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Guo PeiPhoto Courtesy of Guo Pei

Happy Chinese New Year! To celebrate the Year of the Horse we’ve pulled together a list of our favorite Chinese designers—from ready-to-wear to haute couture—for styles you’ll want to fill your closet, no matter the year. Traditional detailing, modern silhouettes and avant-garde blends give the palettes of these designers something unique, different from the Parisian and Italian houses we know so well. Keep an eye on these names over the coming year as we’re sure you’ll find a few surprises and new favorites.

Xiao LiPhotos Courtesy of Xiao Li

Xiao Li

A graduate of the Royal College of Art, designer Xiao Li’s designs are built on structure and color. Billowing skirts and dress, partnered with oversized tops are cornerstones in her collections, allowing her to create pieces that are both wearable and innovative. “Traditional knitwear is more soft and shapeless,” Li told Dezeen. “I wanted to find out a new way to present knitwear and was influenced by Modern architecture and ’60s Balenciaga.” Using molded knitwear and silicone, Li creates modern on-trend shapes that are on another level of style.

La ViePhotos Courtesy of La Vie

La Vie

La Vie designer Ji Cheng is already known as one of the leading names in Chinese fashion and founded her label over 10 years ago in 2002. Cheng studied in Italy at the Instituto Marangoni in Milan before working at Missoni Sport, and then finally starting her own brand. Cheng has been invited to show in fashion weeks all over the globe including Singapore, Taiwan and London. Her designs blend the historical aesthetic of China with modern, sleek silhouettes in a line that epitomizes East meets West.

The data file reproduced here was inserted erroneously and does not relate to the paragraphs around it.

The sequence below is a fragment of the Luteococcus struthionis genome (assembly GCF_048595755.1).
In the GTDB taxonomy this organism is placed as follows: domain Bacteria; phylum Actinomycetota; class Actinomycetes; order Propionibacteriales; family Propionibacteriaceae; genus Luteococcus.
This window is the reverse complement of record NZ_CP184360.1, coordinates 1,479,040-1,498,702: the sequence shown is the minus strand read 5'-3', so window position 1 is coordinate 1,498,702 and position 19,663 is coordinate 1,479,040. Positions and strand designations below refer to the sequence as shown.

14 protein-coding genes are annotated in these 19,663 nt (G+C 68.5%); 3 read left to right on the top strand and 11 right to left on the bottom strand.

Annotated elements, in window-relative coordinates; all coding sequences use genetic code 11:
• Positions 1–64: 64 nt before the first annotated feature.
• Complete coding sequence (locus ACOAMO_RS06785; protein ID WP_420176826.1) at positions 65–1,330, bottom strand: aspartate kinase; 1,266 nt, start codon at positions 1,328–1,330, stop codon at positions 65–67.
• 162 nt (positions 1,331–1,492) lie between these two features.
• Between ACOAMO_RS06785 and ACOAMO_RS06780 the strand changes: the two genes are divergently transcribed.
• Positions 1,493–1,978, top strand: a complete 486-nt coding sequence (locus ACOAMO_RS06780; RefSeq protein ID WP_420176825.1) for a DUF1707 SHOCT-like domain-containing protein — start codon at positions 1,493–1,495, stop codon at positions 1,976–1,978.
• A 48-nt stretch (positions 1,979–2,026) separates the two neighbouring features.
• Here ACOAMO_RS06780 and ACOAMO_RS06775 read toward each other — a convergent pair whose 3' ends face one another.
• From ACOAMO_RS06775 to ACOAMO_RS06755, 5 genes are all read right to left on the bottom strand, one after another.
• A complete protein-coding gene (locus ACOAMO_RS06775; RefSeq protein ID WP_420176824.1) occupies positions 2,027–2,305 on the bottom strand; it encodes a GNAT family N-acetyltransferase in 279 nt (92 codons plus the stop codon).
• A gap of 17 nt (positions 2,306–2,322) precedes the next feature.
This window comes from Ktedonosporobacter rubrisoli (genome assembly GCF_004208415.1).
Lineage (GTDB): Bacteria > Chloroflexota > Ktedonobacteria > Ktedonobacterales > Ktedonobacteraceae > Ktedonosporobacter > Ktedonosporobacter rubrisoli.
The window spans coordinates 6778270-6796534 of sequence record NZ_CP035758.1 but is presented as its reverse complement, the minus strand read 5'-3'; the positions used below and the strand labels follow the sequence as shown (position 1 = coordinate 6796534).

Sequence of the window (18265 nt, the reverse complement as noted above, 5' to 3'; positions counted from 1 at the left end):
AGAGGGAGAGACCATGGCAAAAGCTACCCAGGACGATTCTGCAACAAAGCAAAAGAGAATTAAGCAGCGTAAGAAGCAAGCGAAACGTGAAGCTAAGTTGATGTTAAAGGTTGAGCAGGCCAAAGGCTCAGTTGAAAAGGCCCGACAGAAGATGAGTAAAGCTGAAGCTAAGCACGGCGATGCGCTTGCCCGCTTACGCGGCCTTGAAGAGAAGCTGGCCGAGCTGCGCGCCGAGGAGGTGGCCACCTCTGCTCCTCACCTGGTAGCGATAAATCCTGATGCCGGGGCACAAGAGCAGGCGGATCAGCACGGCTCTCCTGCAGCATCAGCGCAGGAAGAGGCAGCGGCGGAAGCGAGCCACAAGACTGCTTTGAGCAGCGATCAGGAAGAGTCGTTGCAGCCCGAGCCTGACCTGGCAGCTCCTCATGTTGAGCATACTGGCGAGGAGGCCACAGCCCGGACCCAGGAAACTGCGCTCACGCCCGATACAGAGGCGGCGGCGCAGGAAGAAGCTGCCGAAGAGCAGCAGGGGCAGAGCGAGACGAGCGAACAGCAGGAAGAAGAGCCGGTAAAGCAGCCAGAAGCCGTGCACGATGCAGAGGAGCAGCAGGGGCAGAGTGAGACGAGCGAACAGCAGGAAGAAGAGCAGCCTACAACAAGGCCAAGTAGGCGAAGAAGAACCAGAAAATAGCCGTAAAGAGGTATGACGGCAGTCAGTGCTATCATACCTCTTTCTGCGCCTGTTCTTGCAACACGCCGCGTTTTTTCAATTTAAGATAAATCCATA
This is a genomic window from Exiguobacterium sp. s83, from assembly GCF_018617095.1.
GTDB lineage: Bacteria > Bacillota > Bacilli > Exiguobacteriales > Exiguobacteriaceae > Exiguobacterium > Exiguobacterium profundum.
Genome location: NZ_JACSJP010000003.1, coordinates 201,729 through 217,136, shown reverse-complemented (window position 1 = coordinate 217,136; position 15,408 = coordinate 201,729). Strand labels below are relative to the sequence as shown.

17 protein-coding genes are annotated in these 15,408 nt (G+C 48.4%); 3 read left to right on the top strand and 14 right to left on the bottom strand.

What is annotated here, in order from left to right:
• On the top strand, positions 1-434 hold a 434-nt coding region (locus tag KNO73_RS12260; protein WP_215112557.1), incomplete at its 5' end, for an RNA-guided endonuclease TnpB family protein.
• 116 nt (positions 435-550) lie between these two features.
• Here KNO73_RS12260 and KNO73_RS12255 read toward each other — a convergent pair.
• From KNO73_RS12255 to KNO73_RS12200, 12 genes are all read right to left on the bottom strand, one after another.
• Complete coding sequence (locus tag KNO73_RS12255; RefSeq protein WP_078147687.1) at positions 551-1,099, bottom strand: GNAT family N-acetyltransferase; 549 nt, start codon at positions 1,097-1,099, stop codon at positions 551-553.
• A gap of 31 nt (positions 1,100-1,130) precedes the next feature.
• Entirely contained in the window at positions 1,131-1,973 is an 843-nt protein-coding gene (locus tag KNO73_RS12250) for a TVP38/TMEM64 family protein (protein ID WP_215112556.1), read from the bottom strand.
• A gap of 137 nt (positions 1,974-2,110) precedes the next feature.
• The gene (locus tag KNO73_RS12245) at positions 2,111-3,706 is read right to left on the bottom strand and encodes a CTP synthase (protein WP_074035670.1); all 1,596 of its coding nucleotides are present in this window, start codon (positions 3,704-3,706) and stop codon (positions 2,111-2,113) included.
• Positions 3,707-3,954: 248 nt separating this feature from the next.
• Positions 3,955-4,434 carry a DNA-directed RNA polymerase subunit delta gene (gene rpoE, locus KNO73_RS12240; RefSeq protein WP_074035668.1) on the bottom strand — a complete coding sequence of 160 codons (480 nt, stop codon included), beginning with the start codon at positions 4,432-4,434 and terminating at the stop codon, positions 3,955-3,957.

Vega WangPhotos Courtesy of Vega Wang

Vega Wang

Born and raised in China, Wang left her homeland at the age of 16 to study at the London College of Fashion and Central Saint Martins College of Art and Design. Interning for eclectic brands like Vivienne Westwood and Alexander McQueen, the young designer gained experience that heavily influences her designs today. Ladylike silhouettes with exaggerated lines or unexpected twists litter the collection, making it a modern and youthful take on more traditional styles.

NE♦TIGERPhotos Courtesy of NE♦TIGER


Founded in 1992 by Tiger Zhang, the brand’s philosophy is to “Intergate antiquity to the present, converge Chinese and Western.” Following this outline, the brand has flourished over the last 20 years using modern cuts and traditional prints to bring the past and present together in a merging of designs. NE♦TIGER is also one of the leading brands in fur in China, as well as popularizing both Chinese and European wedding dresses.

Uma WangPhotos Courtesy of Uma Wang

Uma Wang

Studying at the Chinese Textile University and Central Saint Martins, Wang designed for several different Chinese labels over the course of 10 years following graduation until she started her own brand in 2005. Known for her darker, avant-garde aesthetic that channels designers like Comme des Garçons and Ann Demeulemeester, Wang’s styles speak to a younger generation. Having perviously shown in Milan Fashion Week, the brand has been gaining in popularity and expanding their availability worldwide.

Qiu HaoPhotos Courtesy of Qiu Hao

Qiu Hao

After going to college to study interior and space design, Qui Hao started his first label of ready-to-wear called Neither Nor, which sold in department stores around China. Only after this initial success did he begin to professionally study women’s fashion, attending Central Saint Martins then returning to China to start his eponymous label. Nominated for several design awards, Hao’s collection is sleek and modern, mirroring current labels seen on major runways.

Guo PeiPhotos Courtesy of Guo Pei

Guo Pei

If you’ve seen any avant-garde haute couture designs from China, chances are they belonged to Guo Pei. Pei graduated from the Beijing School of Industrial Fashion Design in 1986 and started as a tailor by making dresses to order. “I had very few clients at the beginning, but the price I set helped. I knew if it was expensive, it meant getting one dress commission was enough to give me the space to work,” she told the Wall Street Journal. Today she has won multiple awards for her couture designs and was the official designer for the ceremonial dress at the 2008 Beijing Olympics.

By Marissa Stempien